Teachers abstain from sharing political views in classroom
Shravani Page | Staff Writer
While students are taught about their First Amendment rights in government class, teachers often hold back on expressing their opinions in the classroom.
Government teacher Susie Wilcox said she chooses not to express her personal opinions during political discussions held in class. For Wilcox, that isn’t her responsibility, and students should get to hear about views from both sides.
“It’s my individual decision,” Wilcox said. “Personally, I don’t feel like that’s my job. I don’t feel like it’s my opportunity to use [my position] as a soapbox to tell kids what I think and feel and believe.”
Wilcox said she believes her main goal is to teach her students and create an environment where students can learn from each other and still feel comfortable discussing their personal opinions. She said she wants students to learn about different perspectives and be comfortable making their own decisions.
“I think that it’s my job to help [my students],” Wilcox said. “To have those discussions, facilitate them for them, and help them learn. That’s really what my end goal is: to give students skills to be able to go outside of the four walls of Mason High School and to carry that [learning] with them into their adulthood, and to be able to make those decisions.”
However, Wilcox said discussing political opinions in the classroom is acceptable as long as the circumstances are relevant. She said she also believes the school itself hasn’t restricted her from sharing her opinions.
“I don’t feel like the school has ever told me that I can’t share my political opinion,” Wilcox said. “We’re human beings: we have thoughts, we have feelings, we have emotions. So we have opinions, and I think as long as you share them in an appropriate way that you’re absolutely welcome to do that.”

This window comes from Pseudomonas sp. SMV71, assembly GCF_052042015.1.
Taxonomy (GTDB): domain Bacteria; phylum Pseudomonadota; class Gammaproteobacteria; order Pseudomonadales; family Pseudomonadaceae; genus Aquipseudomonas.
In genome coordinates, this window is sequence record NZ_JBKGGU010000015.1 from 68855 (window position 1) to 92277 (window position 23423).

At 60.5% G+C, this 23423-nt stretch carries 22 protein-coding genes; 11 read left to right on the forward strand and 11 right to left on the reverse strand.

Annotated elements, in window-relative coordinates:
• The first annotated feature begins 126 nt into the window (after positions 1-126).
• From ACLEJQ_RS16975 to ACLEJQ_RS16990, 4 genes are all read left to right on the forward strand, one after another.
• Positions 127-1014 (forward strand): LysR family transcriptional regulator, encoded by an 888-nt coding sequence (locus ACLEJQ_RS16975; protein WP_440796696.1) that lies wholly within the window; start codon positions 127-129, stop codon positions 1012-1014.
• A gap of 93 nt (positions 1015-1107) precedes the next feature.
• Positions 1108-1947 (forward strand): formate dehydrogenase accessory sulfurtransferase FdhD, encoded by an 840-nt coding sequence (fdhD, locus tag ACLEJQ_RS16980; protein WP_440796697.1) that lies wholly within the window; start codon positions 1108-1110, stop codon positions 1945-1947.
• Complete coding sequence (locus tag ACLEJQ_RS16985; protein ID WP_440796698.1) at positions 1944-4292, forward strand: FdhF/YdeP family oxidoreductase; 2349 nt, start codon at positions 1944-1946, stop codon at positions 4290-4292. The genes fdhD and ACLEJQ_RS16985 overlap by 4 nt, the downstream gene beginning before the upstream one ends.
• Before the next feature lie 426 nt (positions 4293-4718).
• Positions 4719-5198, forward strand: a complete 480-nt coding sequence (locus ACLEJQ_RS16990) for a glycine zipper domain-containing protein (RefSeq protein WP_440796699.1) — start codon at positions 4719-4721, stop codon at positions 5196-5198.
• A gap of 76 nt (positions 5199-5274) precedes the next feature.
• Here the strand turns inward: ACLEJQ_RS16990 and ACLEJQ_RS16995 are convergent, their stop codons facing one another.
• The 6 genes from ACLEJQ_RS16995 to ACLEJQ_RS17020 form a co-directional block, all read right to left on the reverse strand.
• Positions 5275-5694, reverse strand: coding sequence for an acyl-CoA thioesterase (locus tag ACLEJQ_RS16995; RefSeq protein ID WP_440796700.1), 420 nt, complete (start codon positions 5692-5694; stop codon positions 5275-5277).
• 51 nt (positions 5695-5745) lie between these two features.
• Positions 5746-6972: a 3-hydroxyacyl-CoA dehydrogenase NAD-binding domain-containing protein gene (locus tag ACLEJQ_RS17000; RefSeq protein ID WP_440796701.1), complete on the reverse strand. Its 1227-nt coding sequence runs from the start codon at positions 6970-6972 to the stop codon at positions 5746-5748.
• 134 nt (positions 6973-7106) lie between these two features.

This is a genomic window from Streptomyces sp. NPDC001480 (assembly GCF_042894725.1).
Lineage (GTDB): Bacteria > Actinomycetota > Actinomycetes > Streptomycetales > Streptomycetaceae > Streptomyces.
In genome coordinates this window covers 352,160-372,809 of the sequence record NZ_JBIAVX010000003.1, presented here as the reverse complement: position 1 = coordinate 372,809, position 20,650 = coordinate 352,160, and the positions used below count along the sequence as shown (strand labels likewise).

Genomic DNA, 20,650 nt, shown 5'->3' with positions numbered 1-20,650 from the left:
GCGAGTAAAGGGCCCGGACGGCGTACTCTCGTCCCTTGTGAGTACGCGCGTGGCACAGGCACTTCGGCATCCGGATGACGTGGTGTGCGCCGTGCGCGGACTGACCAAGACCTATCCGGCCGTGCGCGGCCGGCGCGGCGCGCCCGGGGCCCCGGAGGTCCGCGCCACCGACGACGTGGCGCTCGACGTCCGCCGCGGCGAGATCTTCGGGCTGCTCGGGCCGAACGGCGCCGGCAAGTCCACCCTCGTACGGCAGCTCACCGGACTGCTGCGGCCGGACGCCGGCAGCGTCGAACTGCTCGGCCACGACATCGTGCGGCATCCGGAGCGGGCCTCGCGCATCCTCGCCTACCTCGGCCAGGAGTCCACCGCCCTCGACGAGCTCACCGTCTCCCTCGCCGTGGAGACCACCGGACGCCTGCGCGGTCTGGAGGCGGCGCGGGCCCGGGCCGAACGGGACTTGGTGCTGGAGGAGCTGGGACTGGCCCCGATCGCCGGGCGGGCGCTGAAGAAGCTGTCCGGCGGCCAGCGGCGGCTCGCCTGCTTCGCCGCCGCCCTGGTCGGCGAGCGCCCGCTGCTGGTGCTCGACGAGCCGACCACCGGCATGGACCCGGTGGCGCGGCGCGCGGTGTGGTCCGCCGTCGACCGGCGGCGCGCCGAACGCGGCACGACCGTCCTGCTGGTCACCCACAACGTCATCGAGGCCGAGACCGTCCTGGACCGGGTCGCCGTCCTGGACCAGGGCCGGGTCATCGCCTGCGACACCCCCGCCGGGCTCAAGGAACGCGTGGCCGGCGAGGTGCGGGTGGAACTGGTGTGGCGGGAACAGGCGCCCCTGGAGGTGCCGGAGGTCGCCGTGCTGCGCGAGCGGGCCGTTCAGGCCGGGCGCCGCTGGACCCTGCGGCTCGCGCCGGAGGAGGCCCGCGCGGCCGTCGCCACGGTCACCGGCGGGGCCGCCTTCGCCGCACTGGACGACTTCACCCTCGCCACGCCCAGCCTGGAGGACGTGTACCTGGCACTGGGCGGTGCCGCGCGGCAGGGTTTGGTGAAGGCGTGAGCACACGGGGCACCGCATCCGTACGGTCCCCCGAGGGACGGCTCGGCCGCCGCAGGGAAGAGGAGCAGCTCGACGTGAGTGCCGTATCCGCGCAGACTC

Government teacher Katie Post said she prefers to express her personal opinions outside of school to the people close to her. She chooses to establish boundaries between her teaching and personal life.
“I vent out a lot to family and friends,” Post said. “ I always have that awareness of school versus personal [life]. Same goes for me as a teacher versus me as a person. They obviously overlap, but at the same time, it affords me the opportunity to keep them separate.”
Post said she believes that there are many risks to expressing her personal opinion through classroom-led discussions. She said it can lead to the isolation of students who don’t share similar views. Post said she wants her students to feel confident in their opinions and express them in a safe way.
“There are many risks that come with [sharing my opinions],” Post said. “ One of the biggest ones is probably alienating students to feel like they can’t share their own. Regardless of wherever you teach or wherever you go to school, people will agree and disagree with you. I think the biggest one is creating a classroom where kids feel like even though they might be the minority in their opinion, they still can feel like they can track what’s important.”
Government teacher Steve Prescott said he wants every student to be included during classroom discussions and does this by exploring all sides of an issue. He said he encourages his students to learn from those who have different opinions than them.
“My goal is for [my students] to use evidence to support their own opinions,” Prescott said. “They have evidence to support their opinion, and without diverse opinions, we would not be the great country we are without having various opinions. I think playing devil’s advocate is a good thing, and when a minority might have a position, a teacher would also express that to balance with other positions that might be more popular mean above your head.”
Prescott said establishing a clear line between work and personal life is challenging. Because of that, he said people try to avoid expressing their political input by showing a lack of concern instead. Getting rid of this mindset and taking in the information is healthier for both teachers and students, according to Prescott.
“We have to be open to these conversations,” Prescott said. “If we don’t, I think that we’ve lost something because we’re just apathetic, and apathy is not going to lead to a strong democracy. Apathy is not the same thing as balancing many opinions.”
Photo by Sharavani Page.